That night, as we made the 2-hour drive up the mountain on a twisty and narrow country road, in the middle of the night, a feeling of unease washed over me. I am sure you can relate to this feeling. Although intellectually it all made sense, I felt like I was in the wrong place, like I was putting myself in danger somehow. I know this feeling well. It is the one I have when I betray myself for the sake of reason, common sense, or “the right thing to do”. Deep down I wanted to turn around and go home.
 
But I kept negotiating with my self, trying to convince myself I was meant to be there. I told myself there must be a reason why I have found myself here, feeling the way I am feeling. This will be a learning experience.
 
For three days I felt this unsettling feeling in me grow into resentment, and I blamed myself for not trusting the feeling I had in the airport in Paris. On that third day at the monastery, I woke up after the unsettling incident of the mad man on the lawn, and I knew I had to do something about this, I had to say something.
 
That day, Frederic our host, a beautiful man who is a senior teacher at the centre, took us out for lunch in Montpellier and although I felt incredibly unsure, as we walked down the cobblestone street toward the bistro, I told Anita how upset I was. I told her I was feeling out of place, unsafe, and confused. She continued to listen attentively, lovingly as she does, while I shared with her I wished that she had tried harder to tell me about the cancellation before the trip. I told her that leaving my daughter so upset, knowing that I didn’t have to do that, felt like I was betraying her.
 
She right away apologized for causing me any kind of pain. She said she had no idea I was bothered by the trip and never intended on hurting my feelings. I believed her, I know this was not deliberate.
 
After a long pause, she looked at me and said: "I know why this is happening to you."
 
Frederic's eyes widened. “Oh, this is going to be good,” he said with a grin on his face. A part of me was annoyed because in that moment the last thing I wanted was to be coached. My ego was so bruised.
 
She said: “You are feeling like this because you are a teacher Anne. Not an agent, a producer nor a manager. You are not meant to be supporting other people’s work anymore. You are meant to share yours. In fact, if your calling were to support my work, you would not have felt the way you felt when the plans changed.”
 
It hit me like a lightning bolt.
 
In my core, I knew she was right. But I was embarrassed that she saw right through me. It felt like I had been found out as a fraud. I prided myself on providing seamless experiences for my clients. Believing strongly in the good they were doing in the world, I wanted them to feel supported when they were in my environment. I had let her down. I was unclear of my value to her now that I wasn’t able to do what was expected of me. (Mother issues much! lol)
 
Our host looked at me and with a large smile said: "Do you see the gift she is giving you?"
 
I knew it was huge, but man, did I ever feel small. All my protective barriers were down. I was vulnerable, emotionally decloaked in front of two teachers, and there was nowhere to run or hide. I was flustered having been exposed at a time I was feeling emotionally run down. But this was another notch on my spiral upward of my own evolution. I was revisiting an old conditioned pattern of putting authority figures on a pedestal and I was about to move through another expansion.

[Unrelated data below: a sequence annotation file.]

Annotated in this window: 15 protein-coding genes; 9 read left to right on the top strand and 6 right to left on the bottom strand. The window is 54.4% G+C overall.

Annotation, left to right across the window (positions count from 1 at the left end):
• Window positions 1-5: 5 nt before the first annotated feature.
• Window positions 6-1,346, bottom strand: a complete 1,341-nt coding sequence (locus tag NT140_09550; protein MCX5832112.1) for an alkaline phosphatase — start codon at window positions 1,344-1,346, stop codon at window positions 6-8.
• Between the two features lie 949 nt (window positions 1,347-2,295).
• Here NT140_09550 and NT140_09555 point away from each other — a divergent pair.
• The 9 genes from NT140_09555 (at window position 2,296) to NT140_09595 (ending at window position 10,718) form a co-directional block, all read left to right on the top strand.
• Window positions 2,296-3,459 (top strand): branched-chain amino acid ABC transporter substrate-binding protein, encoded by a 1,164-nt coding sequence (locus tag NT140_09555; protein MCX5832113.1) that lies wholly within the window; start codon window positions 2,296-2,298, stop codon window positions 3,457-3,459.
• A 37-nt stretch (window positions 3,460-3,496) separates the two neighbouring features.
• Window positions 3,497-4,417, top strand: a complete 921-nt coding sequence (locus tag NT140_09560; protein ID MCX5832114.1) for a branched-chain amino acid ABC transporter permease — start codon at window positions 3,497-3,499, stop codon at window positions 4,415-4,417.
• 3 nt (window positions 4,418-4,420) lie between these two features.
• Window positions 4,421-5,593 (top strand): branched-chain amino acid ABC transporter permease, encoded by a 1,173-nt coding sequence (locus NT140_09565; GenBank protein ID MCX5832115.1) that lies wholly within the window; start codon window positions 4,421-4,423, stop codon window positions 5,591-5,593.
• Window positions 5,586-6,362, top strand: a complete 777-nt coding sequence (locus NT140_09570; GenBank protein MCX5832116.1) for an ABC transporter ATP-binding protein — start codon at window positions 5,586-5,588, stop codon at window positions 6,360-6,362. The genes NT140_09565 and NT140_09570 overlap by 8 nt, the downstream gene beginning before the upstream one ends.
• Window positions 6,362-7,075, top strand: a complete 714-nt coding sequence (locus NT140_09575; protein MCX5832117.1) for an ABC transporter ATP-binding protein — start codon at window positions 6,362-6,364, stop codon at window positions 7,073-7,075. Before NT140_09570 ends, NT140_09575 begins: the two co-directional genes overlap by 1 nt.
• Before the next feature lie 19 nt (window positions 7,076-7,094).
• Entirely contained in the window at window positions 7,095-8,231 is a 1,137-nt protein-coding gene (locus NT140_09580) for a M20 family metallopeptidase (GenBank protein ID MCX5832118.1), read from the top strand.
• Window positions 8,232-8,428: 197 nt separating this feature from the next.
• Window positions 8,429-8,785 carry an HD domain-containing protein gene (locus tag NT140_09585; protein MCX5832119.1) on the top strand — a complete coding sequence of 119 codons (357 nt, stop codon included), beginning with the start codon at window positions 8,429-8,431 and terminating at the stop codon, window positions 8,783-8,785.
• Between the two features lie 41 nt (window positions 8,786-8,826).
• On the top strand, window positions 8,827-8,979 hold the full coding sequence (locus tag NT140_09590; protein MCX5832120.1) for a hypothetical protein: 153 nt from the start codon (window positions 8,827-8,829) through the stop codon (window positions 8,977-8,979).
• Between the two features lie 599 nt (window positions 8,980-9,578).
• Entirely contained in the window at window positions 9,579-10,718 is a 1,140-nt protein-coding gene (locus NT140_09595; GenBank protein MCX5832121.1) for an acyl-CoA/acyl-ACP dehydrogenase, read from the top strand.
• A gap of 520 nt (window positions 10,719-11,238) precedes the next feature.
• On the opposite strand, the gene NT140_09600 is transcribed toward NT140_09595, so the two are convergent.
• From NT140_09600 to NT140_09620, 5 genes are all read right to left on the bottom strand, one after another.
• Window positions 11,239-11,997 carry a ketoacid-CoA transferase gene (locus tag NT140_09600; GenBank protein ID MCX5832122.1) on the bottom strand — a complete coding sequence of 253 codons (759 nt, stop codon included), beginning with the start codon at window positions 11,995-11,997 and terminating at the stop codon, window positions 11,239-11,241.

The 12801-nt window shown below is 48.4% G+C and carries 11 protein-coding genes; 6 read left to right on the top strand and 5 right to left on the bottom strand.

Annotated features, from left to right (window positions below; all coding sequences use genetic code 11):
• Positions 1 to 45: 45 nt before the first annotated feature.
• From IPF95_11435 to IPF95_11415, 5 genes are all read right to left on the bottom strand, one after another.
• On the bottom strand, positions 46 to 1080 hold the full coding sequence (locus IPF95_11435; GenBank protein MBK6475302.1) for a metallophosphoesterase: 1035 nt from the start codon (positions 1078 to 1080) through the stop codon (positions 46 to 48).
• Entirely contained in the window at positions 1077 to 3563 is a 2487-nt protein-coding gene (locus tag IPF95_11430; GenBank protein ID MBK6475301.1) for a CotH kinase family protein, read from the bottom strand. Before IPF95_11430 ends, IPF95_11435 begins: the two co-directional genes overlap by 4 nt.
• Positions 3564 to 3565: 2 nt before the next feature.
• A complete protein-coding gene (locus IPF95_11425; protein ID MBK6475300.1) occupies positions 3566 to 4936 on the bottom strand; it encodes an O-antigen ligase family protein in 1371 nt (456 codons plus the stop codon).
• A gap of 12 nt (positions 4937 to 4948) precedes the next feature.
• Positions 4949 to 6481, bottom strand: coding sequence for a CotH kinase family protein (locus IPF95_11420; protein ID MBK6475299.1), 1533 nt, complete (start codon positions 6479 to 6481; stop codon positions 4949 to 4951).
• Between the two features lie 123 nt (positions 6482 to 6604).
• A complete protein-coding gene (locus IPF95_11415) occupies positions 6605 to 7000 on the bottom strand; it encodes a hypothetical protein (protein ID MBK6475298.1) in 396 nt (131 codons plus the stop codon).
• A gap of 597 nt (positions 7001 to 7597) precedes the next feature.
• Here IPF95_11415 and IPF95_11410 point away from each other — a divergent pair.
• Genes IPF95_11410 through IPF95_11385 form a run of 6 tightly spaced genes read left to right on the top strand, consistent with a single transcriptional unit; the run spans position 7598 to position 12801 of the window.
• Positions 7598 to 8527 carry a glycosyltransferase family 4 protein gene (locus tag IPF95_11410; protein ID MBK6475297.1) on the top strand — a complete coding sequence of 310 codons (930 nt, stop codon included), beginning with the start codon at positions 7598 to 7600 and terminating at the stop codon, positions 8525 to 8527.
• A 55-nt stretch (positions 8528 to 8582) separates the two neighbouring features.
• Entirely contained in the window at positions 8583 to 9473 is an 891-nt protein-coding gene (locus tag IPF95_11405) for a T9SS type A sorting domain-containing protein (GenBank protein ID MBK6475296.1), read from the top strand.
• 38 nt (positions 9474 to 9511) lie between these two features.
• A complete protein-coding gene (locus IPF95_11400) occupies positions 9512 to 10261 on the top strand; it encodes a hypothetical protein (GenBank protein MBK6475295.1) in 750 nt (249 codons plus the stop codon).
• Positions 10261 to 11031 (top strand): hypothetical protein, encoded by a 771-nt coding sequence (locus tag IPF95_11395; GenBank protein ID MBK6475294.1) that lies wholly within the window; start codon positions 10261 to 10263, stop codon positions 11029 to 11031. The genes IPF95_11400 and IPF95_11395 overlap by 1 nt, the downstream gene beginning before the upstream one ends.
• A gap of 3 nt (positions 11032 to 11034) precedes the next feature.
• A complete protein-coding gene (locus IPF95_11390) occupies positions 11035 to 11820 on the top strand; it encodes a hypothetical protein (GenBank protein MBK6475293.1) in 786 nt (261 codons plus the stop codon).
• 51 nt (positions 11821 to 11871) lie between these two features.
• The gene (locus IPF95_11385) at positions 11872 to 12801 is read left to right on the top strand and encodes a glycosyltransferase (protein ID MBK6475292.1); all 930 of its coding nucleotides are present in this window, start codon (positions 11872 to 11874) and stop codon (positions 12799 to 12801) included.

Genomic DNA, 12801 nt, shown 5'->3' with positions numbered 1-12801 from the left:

As the day went on, the magnitude of this shift began to sink in and I was able to connect with the feeling that was underneath the shame, which is the excitement that comes when you finally reclaim a rejected part of your soul. I was so grateful for the clear mirror she provided, even if ever so bold. I knew things were going to change, and it made me a little apprehensive.
 
When I returned to the monastery, I called up a close friend back home and she helped me process the emotions tangled up in the events of the past three days. After what felt like a cathartic and healing conversation, I was much better. The sun came out the next morning on the little town that had been overcast and wet for days and my experience there completely turned around. It had all been a mirror reflecting the conflict that lived inside me, even the shirtless man who seemed to have "lost it" amidst the effigies of deities.
 
I realized how I still unconsciously placed certain people on pedestals, feeling less than, like I did with my mother, always reaching upward for their love and approval and putting my identity and value in what I could be for them. I saw that I also was still letting others be in charge of my life, not fully driving my own bus, insecure and unsure of my capabilities. The metaphors were all around me.
 
I would come to know, two years later, that my intuition was indeed picking up on something going on behind the scenes at the monastery. There was, in fact, an abuse of power, a deep violation of the feminine, and the Rinpoche eventually stepped down in the face of allegations of sexual misconduct. The betraying of my own soul is a theme in my life. I have violated her so many times for so long that this is the path: the truth comes to the surface and I get to integrate, each time, the pieces of me I left behind so long ago.